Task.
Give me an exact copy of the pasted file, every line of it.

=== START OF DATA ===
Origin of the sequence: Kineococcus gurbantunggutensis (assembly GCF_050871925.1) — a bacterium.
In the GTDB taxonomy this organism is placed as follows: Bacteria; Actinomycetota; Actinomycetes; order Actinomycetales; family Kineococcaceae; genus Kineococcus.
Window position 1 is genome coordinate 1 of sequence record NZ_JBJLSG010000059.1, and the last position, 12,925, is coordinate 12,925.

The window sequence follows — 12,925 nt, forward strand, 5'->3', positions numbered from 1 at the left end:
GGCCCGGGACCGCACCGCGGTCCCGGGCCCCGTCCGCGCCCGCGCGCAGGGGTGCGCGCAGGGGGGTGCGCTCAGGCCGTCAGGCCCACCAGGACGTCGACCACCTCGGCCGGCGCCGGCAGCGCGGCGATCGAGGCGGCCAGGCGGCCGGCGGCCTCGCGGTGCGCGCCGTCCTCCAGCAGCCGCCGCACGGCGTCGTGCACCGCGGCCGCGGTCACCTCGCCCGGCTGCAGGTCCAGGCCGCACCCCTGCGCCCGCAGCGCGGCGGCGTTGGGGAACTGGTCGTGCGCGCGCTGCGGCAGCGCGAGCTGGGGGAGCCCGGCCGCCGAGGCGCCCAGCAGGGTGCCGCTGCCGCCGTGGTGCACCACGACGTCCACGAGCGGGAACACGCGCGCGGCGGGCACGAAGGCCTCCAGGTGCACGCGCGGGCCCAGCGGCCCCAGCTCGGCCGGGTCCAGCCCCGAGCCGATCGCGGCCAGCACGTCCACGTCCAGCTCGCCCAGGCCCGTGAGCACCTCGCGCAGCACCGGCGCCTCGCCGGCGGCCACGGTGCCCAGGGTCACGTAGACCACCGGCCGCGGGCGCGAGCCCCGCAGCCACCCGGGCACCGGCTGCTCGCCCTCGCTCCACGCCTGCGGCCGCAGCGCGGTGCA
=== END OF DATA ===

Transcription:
Origin of the sequence: Kineococcus gurbantunggutensis (assembly GCF_050871925.1) — a bacterium.
In the GTDB taxonomy this organism is placed as follows: Bacteria; Actinomycetota; Actinomycetes; order Actinomycetales; family Kineococcaceae; genus Kineococcus.
Window position 1 is genome coordinate 1 of sequence record NZ_JBJLSG010000059.1, and the last position, 12,925, is coordinate 12,925.

The window sequence follows — 12,925 nt, forward strand, 5'->3', positions numbered from 1 at the left end:
GGCCCGGGACCGCACCGCGGTCCCGGGCCCCGTCCGCGCCCGCGCGCAGGGGTGCGCGCAGGGGGGTGCGCTCAGGCCGTCAGGCCCACCAGGACGTCGACCACCTCGGCCGGCGCCGGCAGCGCGGCGATCGAGGCGGCCAGGCGGCCGGCGGCCTCGCGGTGCGCGCCGTCCTCCAGCAGCCGCCGCACGGCGTCGTGCACCGCGGCCGCGGTCACCTCGCCCGGCTGCAGGTCCAGGCCGCACCCCTGCGCCCGCAGCGCGGCGGCGTTGGGGAACTGGTCGTGCGCGCGCTGCGGCAGCGCGAGCTGGGGGAGCCCGGCCGCCGAGGCGCCCAGCAGGGTGCCGCTGCCGCCGTGGTGCACCACGACGTCCACGAGCGGGAACACGCGCGCGGCGGGCACGAAGGCCTCCAGGTGCACGCGCGGGCCCAGCGGCCCCAGCTCGGCCGGGTCCAGCCCCGAGCCGATCGCGGCCAGCACGTCCACGTCCAGCTCGCCCAGGCCCGTGAGCACCTCGCGCAGCACCGGCGCCTCGCCGGCGGCCACGGTGCCCAGGGTCACGTAGACCACCGGCCGCGGGCGCGAGCCCCGCAGCCACCCGGGCACCGGCTGCTCGCCCTCGCTCCACGCCTGCGGCCGCAGCGCGGTGCA